Afternoon Ethics, 11/5/2020: Submarines, California Stealing, Nate’s Lament, And Something’s Rotten In Pennsylvania

Pennsylvania Welcomes You road sign

1. Here’s an 1995 ethics movie to while away the time while waiting for more voter fraud theories: “Crimson Tide.” It has long been a favorite in the Marshall household because of the nuclear submarine captain’s (Gene Hackman) Jack Russell Terrier. Sometimes focusing on a film’s ethics lessons makes it new again, and that was the case when we revisited the film after several years.

The plot involves an ethics conflict with bite: should the sub’s Ex-O submit to his captain’s call that a previous order to launch nuclear missiles at Russia must be followed even though an incomplete message that may be a retraction of the order is in hand? The anti-war second-in-command, played by Denzel Washington, believes that the non-launch scenario must be the default assumption. Different ethics systems and military principles point to different choices, and in the end, all we have is moral luck. If the Russian rebel commander has launched missiles at the US, as he has promised to do, before the sub’s preemptive attack can take them out, Washington’s values have killed a million Americans. If the order was retracted and Hackman launches as the original orders directed, he’s started World War III in error.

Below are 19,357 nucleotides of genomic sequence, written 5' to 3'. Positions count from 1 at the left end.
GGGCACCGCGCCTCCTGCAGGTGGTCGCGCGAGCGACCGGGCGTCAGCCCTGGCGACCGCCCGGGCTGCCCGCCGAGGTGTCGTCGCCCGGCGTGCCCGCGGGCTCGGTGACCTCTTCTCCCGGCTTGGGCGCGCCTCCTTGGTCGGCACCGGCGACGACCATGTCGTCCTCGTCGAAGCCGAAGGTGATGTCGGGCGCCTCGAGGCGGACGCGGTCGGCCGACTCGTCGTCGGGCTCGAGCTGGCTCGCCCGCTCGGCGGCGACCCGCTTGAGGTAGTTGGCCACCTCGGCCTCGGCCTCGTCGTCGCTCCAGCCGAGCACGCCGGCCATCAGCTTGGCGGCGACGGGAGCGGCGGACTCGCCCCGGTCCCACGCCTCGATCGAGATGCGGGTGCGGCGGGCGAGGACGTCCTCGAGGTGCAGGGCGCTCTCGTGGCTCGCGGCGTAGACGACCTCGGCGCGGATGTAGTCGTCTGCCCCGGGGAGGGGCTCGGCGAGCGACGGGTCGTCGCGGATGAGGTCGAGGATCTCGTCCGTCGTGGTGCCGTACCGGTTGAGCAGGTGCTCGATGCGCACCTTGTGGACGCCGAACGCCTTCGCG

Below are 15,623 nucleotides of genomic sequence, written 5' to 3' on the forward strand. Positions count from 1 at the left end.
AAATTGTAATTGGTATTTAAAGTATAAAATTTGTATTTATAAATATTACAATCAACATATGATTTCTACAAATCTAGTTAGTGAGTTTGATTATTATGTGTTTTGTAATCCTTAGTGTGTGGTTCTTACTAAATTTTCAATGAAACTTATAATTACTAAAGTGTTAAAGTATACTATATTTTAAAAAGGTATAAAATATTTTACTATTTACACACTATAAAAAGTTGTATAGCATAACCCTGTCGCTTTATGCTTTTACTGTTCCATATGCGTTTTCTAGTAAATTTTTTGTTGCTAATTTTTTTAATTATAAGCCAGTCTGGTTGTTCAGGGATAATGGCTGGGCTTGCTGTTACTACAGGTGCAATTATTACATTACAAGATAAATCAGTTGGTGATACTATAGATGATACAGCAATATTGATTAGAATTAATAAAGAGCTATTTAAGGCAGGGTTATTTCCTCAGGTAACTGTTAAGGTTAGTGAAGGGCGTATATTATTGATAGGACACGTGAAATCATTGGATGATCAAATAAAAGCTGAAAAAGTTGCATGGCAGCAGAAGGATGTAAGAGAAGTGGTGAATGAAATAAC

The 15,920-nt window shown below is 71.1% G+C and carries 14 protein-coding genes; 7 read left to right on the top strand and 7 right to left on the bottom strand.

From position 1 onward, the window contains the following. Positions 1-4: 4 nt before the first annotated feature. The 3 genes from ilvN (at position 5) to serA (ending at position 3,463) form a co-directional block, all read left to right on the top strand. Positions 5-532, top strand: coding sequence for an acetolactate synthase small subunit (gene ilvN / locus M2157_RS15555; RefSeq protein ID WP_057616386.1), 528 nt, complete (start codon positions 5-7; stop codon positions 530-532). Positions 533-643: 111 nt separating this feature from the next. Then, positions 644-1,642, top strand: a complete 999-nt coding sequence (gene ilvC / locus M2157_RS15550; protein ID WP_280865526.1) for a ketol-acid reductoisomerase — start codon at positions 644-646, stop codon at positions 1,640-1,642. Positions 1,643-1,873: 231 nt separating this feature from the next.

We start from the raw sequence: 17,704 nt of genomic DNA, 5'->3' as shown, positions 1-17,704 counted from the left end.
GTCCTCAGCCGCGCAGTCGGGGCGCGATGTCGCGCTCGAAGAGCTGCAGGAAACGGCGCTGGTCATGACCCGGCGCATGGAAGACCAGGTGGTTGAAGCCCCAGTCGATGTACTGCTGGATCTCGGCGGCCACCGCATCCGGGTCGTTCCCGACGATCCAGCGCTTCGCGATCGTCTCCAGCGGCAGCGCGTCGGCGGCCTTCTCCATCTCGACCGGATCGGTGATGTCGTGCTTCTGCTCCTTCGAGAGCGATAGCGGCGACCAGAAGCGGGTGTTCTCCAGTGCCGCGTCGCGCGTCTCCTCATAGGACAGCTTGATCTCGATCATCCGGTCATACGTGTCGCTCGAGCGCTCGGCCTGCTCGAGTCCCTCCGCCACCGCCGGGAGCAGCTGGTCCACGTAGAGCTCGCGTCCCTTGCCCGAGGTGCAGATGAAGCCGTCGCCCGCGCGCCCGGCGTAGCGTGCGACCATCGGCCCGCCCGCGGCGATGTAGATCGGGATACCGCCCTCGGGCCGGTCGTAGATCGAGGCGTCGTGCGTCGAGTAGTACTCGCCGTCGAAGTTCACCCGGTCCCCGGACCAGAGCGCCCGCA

One criticism that doesn’t give away the ending: I do not like Hackman’s final reaction on the sub when the truth is revealed. It’s petty, and less than I expected from his character.

2. And now, the rest of the story. The mess we discussed here over San Francisco’s planned memorial to poet Maya Angelou ended this week with the original design being re-approved, after some judicious playing of the Race Card.

3. California stupid. California’s voters will overwhelmingly be the cause of President Trump winning  re-election without winning the popular vote, if he does win, which is very much in doubt. Here is one of the reasons I don’t really care what Californians think, since they reside in a parallel and unethical reality.

Store managers in California are telling their employees to not interfere with looters—because we all know if the President wins, the riots and looting will follow— for fear of being branded as racists on social media. Thus businesses are shutting down permanently, like the latest Walgreen’s to give up. The reason: shoplifting killed it. The Golden State decriminalized the crime and retailers who stop petty thieves can be sued. A customer of the exiting Walgreens in San Francisco—the seventh to close in 2020 after its shelves were cleared by looters— told the San Francisco Chronicle,  “I feel sorry for the clerks; they are regularly being verbally assaulted,” he said. “The clerks say there is nothing they can do. They say Walgreens’ policy is to not get involved. They don’t want anyone getting injured or getting sued, so the guys just keep coming in and taking whatever they want.”

This all started with the passage of Proposition 47, in which voters decided that stealing less than $950 worth of goods should be only a misdemeanor, entailing  a small fine that often was less than the value of the merchandise stolen.